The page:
Several fluorometers were described above. However, one of ordinary skill will realize that some embodiments of the invention are spectrometers that use the features described above for the invention's fluorometers. For instance, some embodiments of the invention are turbidimeters that are similar to the fluorometers 50, 900, and 1000, except for their filters 315 and 330. As mentioned above, fluorometers emit light of a certain color and receive a light of a different color. Accordingly, in a fluorometer (such as fluorometer 50, 90, or 1000) the filter 315 is different than the filter 330 (i.e., the filter 315 allows light of a different wavelength to pass through than the filter 330). On the other hand, a turbidimeter emits and receives light of the same color. Hence, the filters 315 and 330 of a turbidimeter of some embodiments would be similar (i.e., would allow the same wavelength of light to pass through). Other than having to using matching filters 315 and 330, the turbidimeters of some embodiments are identical to the fluorometers described above. Hence, the schematics illustrated in
|Cited Patent||Filing date||Publication date||Applicant||Title|
|US3665201 *||Apr 16, 1970||May 23, 1972||Gam Rad||Turbidimeter utilizing back scatter|
|US4072424 *||Jan 30, 1976||Feb 7, 1978||Mcmullan James P||Optical device for measuring the turbidity of a liquid|
|US4293225 *||Jun 29, 1979||Oct 6, 1981||Chelsea Instruments Limited||Underwater fluorometer measuring system|
|US4553034 *||Dec 2, 1983||Nov 12, 1985||Westinghouse Electric Corp.||Ion exchange resin intrusion monitor|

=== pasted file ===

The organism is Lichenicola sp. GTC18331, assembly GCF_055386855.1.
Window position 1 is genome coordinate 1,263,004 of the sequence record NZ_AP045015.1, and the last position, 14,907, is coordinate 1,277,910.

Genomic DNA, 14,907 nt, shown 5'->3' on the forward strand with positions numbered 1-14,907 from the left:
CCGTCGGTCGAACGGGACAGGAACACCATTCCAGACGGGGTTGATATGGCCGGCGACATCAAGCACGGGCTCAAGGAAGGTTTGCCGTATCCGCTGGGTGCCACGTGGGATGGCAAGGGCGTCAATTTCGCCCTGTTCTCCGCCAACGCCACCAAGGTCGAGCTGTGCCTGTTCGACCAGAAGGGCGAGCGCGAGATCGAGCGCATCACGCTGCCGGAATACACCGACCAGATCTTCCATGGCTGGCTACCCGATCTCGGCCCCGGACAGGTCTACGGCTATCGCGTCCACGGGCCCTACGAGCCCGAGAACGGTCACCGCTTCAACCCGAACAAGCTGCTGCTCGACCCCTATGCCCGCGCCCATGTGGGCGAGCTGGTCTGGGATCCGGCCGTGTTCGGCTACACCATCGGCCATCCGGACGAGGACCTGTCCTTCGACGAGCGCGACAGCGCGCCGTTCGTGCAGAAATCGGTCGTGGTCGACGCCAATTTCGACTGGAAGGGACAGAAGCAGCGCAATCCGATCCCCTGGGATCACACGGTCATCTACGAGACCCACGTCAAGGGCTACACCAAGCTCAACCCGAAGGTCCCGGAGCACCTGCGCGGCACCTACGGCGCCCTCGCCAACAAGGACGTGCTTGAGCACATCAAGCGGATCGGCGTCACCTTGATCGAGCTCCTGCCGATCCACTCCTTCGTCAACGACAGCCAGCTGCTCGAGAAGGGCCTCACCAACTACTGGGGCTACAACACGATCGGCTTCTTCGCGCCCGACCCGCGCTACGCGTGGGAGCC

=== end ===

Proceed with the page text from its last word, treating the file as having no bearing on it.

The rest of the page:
|US5013150 *||Mar 23, 1990||May 7, 1991||Syntex (U.S.A.) Inc.||Method for detection of fluorescence or light scatter|
|US5331177 *||Apr 26, 1993||Jul 19, 1994||Honeywell Inc.||Turbidity sensor with analog to digital conversion capability|
|US5350922 *||Mar 22, 1993||Sep 27, 1994||Robert Bartz||Underwater light scattering sensor|
|US6255118 *||Dec 31, 1998||Jul 3, 2001||Nalco Chemical Company||Method for using an all solid-state fluorometer in industrial water system applications|
|US6307630 *||Nov 19, 1999||Oct 23, 2001||Hach Company||Turbidimeter array system|
|US6369894 *||May 1, 2000||Apr 9, 2002||Nalco Chemical Company||Modular fluorometer|
|US6836325 *||Aug 17, 2001||Dec 28, 2004||Textron Systems Corporation||Optical probes and methods for spectral analysis|
|1||*||Skoog, D.A.<SUB>-</SUB>Principles of Instrumental Analysis, 3rd Ed.<SUB>-</SUB>Saunders College Publishing, 1985, p. 19.|
|Citing Patent||Filing date||Publication date||Applicant||Title|
|US7301158||Dec 15, 2005||Nov 27, 2007||Turner Designs, Inc.||Method and apparatus for measuring active fluorescence|
|US7470917||Jun 2, 2006||Dec 30, 2008||Turner Designs, Inc.||Submersible apparatus for measuring active fluorescence|
|US7564046||Oct 22, 2007||Jul 21, 2009||Turner Designs, Inc.||Method and apparatus for measuring active fluorescence|
|US7682150||Aug 25, 2006||Mar 23, 2010||Jjl Technologies Llc||Method for preparing a dental prosthesis based on electronically determined image and color/shade data and based on telephone communication|
|US7768644||Aug 3, 2010||Vita Zahnfabrik H. Rauter Gmbh & Co. Kg||Miniaturized system and method for measuring optical characteristics|
|US7785103||Apr 20, 2008||Aug 31, 2010||Jjl Technologies Llc||Apparatus and method for measuring optical characteristics of teeth|
|US7907281||Jul 26, 2010||Mar 15, 2011||Vita Zahnfabrik H. Rauter Gmbh & Co. Kg||System and method for calibrating optical characteristics|
|US7978317||Jul 12, 2011||Vita Zahnfabrik H. Rauter Gmbh & Co. Kg||Miniaturized system and method for measuring optical characteristics|
|US8027038||Sep 27, 2011||Vita Zahnfabrik H. Rauter Gmbh & Co. Kg||System and method for calibrating optical characteristics|